Many young people would not know what steps to take to start to create the change they want to see. But you did. What are some of the steps you took to get your project started? Can you share the top 5 things you need to know to become a changemaker? Please tell us a story or example for each.

To be a changemaker the first thing I think you need is passion. Without passion, your ideas will be boring and the work will be too hard. The Lonesome Larry Project started with passion. I love the outdoors and fish, so it was natural to make this my focus. Second, look around and see the real problems that are around you. We don’t have to look far to see the needs around us. My idea came while being on vacation doing what I love… learning about fish. Third, don’t wait to become an expert in something, be willing to learn along the way and ask others for help. If you wait to become an expert, you might never take any action. I was 11 years old, and no expert in fish. But, I was able to find experts to help me out! Fourth, believe you can make a difference. You are never too young (or old!) to have a positive effect. Creative solutions don’t always come from the experts. I came up with a really good, creative, new idea, and I believe that kids can make a difference. Fifth, be courageous. Be willing to step out, take risks and be different. Don’t worry about what you might lose, focus on the step forward. I wasn’t worried that starting a business might require hard work, I was excited to try something new.

What are the values that drive your work?

I believe everyone and everything has been made for a reason. I also believe that each of us has a purpose for living. One purpose is to not destroy what was here before us. It is our responsibility to preserve what was given to us and to care for our natural resources. It’s too beautiful to lose.

Many people struggle to find what their purpose is and how to stay true to what they believe in. What are some tools or daily practices that have helped you to stay grounded and centred in who you are, your purpose, and focused on achieving your vision?

I need goals or I get distracted. I make a list of things I want to achieve, and check it. I’m competitive, so this is like a self-competition to measure how I am doing and help remind me that what I am doing is good and has a purpose. I also need a balanced life: exercise some, eat right, sleep, be with people, play some, work some, and my mom says practicing gratitude and learning how to not get distracted helps too. She calls it “mindfulness”. I probably need to work on those last ones more. Practicing gratitude really does help calm me down when I am stressed out.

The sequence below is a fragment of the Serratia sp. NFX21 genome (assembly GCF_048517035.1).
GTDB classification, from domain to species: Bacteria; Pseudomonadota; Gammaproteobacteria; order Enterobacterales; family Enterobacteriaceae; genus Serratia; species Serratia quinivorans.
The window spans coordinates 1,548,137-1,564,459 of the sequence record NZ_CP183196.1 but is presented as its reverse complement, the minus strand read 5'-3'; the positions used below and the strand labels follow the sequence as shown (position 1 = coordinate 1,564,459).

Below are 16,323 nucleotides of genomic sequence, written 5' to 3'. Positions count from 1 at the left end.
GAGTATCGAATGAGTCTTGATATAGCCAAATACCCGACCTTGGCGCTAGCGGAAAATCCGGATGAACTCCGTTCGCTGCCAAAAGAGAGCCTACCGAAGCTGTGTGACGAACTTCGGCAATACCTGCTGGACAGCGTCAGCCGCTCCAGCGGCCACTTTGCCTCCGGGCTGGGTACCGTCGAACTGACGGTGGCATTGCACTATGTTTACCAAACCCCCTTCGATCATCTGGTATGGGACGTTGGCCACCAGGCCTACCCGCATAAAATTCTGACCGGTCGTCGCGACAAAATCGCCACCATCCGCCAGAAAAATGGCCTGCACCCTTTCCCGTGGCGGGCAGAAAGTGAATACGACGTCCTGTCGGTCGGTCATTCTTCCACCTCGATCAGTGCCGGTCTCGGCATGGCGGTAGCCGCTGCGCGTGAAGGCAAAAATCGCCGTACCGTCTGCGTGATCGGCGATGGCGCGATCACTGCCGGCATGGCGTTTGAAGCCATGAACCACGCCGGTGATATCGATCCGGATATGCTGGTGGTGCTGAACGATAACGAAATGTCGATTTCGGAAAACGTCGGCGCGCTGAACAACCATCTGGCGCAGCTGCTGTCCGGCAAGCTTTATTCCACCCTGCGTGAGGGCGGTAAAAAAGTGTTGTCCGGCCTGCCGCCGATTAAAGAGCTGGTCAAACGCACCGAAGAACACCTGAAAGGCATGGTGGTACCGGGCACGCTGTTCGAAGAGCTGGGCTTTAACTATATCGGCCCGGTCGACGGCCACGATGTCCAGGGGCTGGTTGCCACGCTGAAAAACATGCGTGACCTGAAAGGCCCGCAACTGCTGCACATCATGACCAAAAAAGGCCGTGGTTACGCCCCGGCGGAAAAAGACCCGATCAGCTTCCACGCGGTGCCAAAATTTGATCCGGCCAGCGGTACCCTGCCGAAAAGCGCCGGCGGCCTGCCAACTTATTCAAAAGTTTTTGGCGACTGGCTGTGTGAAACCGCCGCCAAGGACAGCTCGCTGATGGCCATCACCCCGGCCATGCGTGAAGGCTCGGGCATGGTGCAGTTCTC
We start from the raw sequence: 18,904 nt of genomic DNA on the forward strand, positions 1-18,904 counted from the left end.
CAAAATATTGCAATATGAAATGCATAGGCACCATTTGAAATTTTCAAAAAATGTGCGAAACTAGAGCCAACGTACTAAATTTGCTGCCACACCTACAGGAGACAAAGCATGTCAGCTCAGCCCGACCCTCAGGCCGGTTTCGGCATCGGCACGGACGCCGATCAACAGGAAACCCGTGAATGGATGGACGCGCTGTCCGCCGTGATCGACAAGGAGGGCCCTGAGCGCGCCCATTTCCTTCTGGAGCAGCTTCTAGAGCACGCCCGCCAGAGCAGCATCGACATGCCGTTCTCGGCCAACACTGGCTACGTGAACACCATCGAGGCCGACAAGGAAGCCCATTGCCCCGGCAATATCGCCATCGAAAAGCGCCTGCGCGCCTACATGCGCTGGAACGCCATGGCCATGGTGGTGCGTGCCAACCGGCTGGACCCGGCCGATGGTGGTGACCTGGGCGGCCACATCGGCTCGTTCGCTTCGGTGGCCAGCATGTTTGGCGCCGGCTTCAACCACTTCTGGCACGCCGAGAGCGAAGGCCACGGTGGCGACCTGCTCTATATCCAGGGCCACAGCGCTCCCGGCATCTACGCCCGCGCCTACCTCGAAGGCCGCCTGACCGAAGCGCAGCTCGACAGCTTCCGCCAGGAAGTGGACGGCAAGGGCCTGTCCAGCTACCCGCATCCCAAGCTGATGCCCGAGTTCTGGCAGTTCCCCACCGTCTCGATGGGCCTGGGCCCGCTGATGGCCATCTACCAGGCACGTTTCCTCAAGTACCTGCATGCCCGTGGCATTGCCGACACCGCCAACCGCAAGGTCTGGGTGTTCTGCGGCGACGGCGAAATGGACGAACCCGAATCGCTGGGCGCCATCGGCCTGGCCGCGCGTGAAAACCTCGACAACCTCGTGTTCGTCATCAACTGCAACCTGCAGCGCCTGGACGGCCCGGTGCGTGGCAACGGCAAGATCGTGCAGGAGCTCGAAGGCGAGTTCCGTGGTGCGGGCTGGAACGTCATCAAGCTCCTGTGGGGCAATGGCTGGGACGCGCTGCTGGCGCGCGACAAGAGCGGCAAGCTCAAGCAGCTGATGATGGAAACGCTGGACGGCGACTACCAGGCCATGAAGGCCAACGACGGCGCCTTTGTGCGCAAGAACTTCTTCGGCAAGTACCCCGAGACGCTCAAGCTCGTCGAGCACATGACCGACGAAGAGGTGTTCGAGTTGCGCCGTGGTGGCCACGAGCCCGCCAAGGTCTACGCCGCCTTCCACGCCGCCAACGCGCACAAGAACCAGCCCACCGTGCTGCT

In my work, I aim to challenge us all right now to take back our human story and co-create a vision for a world that works for all. I believe youth should have agency over their own future. Can you please share your vision for a world you want to see? I’d love to have you describe what it looks like and feels like. As you know, the more we can imagine it, the better we can manifest it!

I can imagine healthy forests, rivers and wild salmon back in abundance. I imagine fishing with my kids and fixing what we have broken. We will have found ways to get clean energy that doesn’t harm wildlife. We will have reversed global climate change and pollution, and learned how to use water wisely. We will have restored our forests, and found alternatives or less impactful ways to do mining. We need to learn how to live sustainably without destroying our natural resources on our home…planet earth.